5. Ray Dillinger said,

November 13, 2010 @ 8:28 pm

Are there any languages where this kind of construction is easily understandable? If so, how do they do it?

Are there languages with separate positive and negative quantifiers and a grammatical rule against negating them? Hmm, probably not. Now that I consider it I think a grammatical rule against a semantic operation violates one of the hundreds of linguistic universals research has uncovered. Languages with such a rule regarding surface syntax would more-or-less instantly acquire some periphrastic or other means of performing the semantic operation.

6. Faldone said,

November 13, 2010 @ 11:04 pm

I would plug the "less supported …" in the place of "less corrosive" giving me "hardly … less supported …"

7. Chris said,

November 14, 2010 @ 11:18 am

I absolutely cannot understand the second speech bubble in the comic.
If I delete the word "does" then everything makes perfect sense.
Can someone either expand that sentence to a fuller form, or patronizingly explain that the incomprehensibility is in fact the joke please?

8. Terry Collmann said,

November 14, 2010 @ 11:20 am

It took me a couple of goes to get it the right way round, Faldone, but part (1) means "Beck vitriol = corrosive, anti-Bush vitriol = not less corrosive than Beck vitriol", while part (2) means, or was intended to have the meaning, "Beck vitriol = not much supported by scholarly reasoning, anti-Bush vitriol = not more supported by scholarly reasoning than Beck vitriol". Hope that's clear – a less and a more, not two lesses.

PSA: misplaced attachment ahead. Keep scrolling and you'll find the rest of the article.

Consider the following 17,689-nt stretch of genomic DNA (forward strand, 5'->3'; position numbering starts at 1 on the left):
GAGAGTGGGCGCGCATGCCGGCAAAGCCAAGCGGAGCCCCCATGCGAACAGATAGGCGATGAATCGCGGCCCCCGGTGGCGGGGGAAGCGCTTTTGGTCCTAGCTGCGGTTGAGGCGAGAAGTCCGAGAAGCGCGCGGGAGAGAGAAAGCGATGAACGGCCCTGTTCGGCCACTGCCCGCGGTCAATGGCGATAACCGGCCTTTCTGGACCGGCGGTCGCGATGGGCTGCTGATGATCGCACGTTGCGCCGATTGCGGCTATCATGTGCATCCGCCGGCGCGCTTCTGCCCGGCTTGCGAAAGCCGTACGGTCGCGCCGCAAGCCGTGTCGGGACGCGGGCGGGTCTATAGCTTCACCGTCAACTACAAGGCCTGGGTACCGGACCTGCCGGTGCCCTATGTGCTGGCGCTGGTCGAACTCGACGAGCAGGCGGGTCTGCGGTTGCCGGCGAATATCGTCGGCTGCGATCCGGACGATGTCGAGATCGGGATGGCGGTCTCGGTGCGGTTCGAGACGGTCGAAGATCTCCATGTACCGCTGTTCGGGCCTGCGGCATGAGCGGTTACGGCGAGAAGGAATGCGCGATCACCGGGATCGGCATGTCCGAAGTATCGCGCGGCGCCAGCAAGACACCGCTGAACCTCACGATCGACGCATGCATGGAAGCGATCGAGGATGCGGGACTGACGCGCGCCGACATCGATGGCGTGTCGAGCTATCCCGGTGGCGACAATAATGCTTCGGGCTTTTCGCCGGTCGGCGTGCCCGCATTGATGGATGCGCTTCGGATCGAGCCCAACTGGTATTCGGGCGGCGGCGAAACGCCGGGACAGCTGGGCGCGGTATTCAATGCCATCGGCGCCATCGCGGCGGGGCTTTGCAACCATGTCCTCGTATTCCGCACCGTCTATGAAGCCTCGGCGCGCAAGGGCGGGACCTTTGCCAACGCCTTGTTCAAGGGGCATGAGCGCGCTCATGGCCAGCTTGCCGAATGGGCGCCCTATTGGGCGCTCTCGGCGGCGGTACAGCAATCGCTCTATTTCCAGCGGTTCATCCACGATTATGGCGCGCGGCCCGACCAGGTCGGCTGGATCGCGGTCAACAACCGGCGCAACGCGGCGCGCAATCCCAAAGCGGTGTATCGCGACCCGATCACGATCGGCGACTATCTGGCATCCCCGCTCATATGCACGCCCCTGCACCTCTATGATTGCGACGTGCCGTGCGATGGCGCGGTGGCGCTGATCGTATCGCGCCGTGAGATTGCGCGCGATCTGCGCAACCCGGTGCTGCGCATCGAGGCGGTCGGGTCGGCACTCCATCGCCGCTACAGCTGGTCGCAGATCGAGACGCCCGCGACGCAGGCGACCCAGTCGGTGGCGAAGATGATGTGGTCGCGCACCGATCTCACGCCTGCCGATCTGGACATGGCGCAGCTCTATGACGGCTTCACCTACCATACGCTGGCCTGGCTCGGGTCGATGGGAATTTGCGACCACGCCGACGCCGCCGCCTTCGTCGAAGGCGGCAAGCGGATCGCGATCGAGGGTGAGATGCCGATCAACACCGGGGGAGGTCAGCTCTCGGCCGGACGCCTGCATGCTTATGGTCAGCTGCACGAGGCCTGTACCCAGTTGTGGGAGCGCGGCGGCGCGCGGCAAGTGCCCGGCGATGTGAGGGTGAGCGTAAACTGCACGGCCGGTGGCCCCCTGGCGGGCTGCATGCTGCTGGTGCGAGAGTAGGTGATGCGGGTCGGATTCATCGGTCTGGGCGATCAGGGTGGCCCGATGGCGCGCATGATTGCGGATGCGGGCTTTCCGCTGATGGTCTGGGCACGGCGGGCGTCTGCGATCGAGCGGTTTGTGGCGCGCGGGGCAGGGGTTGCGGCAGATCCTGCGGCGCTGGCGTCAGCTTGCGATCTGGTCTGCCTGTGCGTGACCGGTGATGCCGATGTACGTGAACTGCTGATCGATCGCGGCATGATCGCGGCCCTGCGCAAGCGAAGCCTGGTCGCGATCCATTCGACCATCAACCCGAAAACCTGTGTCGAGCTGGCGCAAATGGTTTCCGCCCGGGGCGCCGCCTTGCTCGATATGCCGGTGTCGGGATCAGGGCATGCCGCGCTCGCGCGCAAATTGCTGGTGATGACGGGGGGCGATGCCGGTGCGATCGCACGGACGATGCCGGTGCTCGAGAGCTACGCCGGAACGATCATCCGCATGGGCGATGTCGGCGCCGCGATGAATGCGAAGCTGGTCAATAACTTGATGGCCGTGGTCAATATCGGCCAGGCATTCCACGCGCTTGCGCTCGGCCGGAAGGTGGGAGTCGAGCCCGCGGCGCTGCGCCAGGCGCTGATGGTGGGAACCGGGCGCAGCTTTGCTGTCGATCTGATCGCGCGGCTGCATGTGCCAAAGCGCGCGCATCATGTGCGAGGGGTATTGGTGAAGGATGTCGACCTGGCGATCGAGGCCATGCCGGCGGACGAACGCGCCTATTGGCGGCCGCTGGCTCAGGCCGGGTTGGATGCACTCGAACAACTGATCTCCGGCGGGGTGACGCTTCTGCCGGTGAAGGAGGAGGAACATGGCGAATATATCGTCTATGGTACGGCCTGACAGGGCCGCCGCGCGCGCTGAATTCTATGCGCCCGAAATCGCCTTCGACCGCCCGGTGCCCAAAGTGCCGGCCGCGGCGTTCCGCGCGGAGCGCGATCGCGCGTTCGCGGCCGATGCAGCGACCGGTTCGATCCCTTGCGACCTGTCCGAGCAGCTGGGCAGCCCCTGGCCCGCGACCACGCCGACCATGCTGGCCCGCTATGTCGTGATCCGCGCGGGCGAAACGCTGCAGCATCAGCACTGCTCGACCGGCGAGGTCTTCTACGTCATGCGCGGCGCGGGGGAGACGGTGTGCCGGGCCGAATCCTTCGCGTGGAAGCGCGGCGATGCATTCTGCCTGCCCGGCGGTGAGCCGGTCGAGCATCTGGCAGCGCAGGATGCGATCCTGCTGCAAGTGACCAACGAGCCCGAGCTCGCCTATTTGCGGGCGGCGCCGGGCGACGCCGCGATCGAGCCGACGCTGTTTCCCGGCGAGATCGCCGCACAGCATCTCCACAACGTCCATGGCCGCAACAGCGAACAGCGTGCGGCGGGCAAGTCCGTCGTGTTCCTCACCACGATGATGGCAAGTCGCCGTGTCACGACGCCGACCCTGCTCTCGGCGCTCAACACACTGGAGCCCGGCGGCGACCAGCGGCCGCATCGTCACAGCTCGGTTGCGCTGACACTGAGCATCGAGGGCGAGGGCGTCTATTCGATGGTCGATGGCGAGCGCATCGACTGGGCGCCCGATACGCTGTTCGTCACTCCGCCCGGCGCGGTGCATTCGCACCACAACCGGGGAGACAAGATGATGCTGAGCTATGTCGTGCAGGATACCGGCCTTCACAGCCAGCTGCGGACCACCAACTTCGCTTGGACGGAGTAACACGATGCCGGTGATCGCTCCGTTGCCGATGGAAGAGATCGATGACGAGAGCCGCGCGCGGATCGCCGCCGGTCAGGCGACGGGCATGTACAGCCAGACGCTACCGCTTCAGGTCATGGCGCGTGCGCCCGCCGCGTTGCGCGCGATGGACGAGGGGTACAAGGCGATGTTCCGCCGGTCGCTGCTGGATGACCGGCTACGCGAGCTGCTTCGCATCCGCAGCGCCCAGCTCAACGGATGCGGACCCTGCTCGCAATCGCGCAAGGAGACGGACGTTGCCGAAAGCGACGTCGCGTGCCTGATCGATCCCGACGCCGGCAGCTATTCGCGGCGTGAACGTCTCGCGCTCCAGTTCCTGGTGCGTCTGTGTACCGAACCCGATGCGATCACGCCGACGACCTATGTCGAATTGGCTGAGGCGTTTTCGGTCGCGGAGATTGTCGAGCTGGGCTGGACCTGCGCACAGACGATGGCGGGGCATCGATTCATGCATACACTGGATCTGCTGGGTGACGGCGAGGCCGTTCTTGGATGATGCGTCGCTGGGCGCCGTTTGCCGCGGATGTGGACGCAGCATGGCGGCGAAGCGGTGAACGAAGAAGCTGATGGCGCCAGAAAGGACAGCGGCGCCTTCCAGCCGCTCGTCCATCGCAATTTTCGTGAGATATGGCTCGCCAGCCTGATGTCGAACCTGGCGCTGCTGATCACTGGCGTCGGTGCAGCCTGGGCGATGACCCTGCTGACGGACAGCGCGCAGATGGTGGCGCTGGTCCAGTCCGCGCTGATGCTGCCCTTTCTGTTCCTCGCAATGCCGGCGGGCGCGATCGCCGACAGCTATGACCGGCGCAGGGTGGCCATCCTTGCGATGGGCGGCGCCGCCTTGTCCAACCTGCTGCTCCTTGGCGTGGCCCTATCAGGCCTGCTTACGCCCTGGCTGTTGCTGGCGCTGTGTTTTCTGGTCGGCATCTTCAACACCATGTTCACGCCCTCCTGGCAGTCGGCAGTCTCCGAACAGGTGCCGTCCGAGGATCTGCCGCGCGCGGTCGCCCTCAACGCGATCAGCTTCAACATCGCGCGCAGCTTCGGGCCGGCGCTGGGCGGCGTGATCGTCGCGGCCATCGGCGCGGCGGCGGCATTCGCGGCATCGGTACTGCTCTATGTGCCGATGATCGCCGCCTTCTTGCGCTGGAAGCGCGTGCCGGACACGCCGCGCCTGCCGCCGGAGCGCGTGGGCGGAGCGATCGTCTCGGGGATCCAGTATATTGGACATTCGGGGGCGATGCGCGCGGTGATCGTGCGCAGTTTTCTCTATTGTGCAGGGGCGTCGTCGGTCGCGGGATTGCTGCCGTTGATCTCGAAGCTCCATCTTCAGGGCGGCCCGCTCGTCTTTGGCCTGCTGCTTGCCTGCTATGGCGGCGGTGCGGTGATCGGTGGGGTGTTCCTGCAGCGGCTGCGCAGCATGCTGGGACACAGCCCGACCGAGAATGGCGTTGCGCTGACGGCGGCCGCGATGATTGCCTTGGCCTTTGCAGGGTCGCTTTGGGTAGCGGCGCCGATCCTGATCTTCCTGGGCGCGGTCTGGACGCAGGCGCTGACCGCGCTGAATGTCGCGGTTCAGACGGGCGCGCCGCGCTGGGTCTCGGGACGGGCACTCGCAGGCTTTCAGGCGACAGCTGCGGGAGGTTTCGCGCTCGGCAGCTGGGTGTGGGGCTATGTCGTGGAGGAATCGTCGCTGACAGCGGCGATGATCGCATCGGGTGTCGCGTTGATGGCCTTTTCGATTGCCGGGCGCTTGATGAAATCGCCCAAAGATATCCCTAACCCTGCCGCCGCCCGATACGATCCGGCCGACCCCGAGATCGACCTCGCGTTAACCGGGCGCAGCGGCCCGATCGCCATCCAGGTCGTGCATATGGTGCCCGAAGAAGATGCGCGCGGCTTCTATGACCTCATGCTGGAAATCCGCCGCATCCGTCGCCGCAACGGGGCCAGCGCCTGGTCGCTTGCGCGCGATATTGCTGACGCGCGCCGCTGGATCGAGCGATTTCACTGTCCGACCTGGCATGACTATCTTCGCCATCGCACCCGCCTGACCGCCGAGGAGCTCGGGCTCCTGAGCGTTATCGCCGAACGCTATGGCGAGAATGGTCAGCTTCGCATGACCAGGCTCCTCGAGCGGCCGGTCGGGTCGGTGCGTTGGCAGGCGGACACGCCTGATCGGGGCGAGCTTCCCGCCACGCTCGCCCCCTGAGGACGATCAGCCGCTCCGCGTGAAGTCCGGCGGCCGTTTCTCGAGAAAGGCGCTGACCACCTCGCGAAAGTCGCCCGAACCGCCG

9. Nelida said,

November 14, 2010 @ 11:42 am

I also believe that the crux of the matter lies, as it has been pointed out in several of the preceding comments, in the mistaken use of the second "less", which should have been "more":, i.e.: "hardly less corrosive and hardly more supported by scholarly reasoning". Perhaps a different construction would have prevented the error, as, for instance: "was hardly less corrosive, nor more supported by scholarly reasoning, than etc etc". Or, maybe, to keep the autor's "hardly less" construction, and achieve a correct pairing: "was hardly less corrosive, or less unsupported by scholarly reasoning, than etc etc".

10. ignoramus said,

November 14, 2010 @ 2:19 pm

On the scale of zero to 14,one was 0.0 and tother was 0.1 or was is 13.9 and 14 or just a simple 10.

11. Jerry Friedman said,

November 14, 2010 @ 10:15 pm

@Chris: I think the idea is "If Boise State doesn't play teams that are better than the ones it's been playing" or "Given that Boise State plays teams as weak as it does". The way it's expressed suggests the paradox that Boise State's opponents could be better than themselves.

None of this, including the strip as a whole, strikes me as all that funny.

Patronizing enough?

12. groki said,

November 14, 2010 @ 10:39 pm

or, putting the letter together with the comic: "if the nation doesn't elect anyone better than it does, then winning should have no reflection on its world standing."

13. Private Zydeco said,

November 17, 2010 @ 10:54 pm

"[…] was neither less corrosive nor better supported by scholarly research than [etc.]"